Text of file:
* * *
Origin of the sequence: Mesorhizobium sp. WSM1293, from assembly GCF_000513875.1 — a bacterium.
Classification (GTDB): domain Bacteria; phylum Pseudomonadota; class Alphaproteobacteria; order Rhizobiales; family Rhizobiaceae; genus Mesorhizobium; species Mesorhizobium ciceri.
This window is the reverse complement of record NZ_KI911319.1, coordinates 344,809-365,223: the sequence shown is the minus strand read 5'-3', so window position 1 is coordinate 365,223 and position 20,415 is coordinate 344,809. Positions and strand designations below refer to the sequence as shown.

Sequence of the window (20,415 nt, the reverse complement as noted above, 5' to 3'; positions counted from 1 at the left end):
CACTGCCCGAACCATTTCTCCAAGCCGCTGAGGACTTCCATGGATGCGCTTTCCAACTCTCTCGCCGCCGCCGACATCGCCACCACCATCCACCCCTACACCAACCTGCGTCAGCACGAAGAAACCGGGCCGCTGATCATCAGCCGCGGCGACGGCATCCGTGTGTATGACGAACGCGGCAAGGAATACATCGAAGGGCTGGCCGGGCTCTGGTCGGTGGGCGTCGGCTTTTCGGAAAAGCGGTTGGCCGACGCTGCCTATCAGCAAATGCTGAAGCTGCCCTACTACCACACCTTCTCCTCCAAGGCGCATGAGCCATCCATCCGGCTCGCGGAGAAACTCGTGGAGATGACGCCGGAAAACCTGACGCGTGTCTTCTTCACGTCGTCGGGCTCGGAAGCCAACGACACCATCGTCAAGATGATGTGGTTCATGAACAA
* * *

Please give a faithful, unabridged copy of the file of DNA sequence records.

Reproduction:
Origin of the sequence: Mesorhizobium sp. WSM1293, from assembly GCF_000513875.1 — a bacterium.
Classification (GTDB): domain Bacteria; phylum Pseudomonadota; class Alphaproteobacteria; order Rhizobiales; family Rhizobiaceae; genus Mesorhizobium; species Mesorhizobium ciceri.
This window is the reverse complement of record NZ_KI911319.1, coordinates 344,809-365,223: the sequence shown is the minus strand read 5'-3', so window position 1 is coordinate 365,223 and position 20,415 is coordinate 344,809. Positions and strand designations below refer to the sequence as shown.

Sequence of the window (20,415 nt, the reverse complement as noted above, 5' to 3'; positions counted from 1 at the left end):
CACTGCCCGAACCATTTCTCCAAGCCGCTGAGGACTTCCATGGATGCGCTTTCCAACTCTCTCGCCGCCGCCGACATCGCCACCACCATCCACCCCTACACCAACCTGCGTCAGCACGAAGAAACCGGGCCGCTGATCATCAGCCGCGGCGACGGCATCCGTGTGTATGACGAACGCGGCAAGGAATACATCGAAGGGCTGGCCGGGCTCTGGTCGGTGGGCGTCGGCTTTTCGGAAAAGCGGTTGGCCGACGCTGCCTATCAGCAAATGCTGAAGCTGCCCTACTACCACACCTTCTCCTCCAAGGCGCATGAGCCATCCATCCGGCTCGCGGAGAAACTCGTGGAGATGACGCCGGAAAACCTGACGCGTGTCTTCTTCACGTCGTCGGGCTCGGAAGCCAACGACACCATCGTCAAGATGATGTGGTTCATGAACAA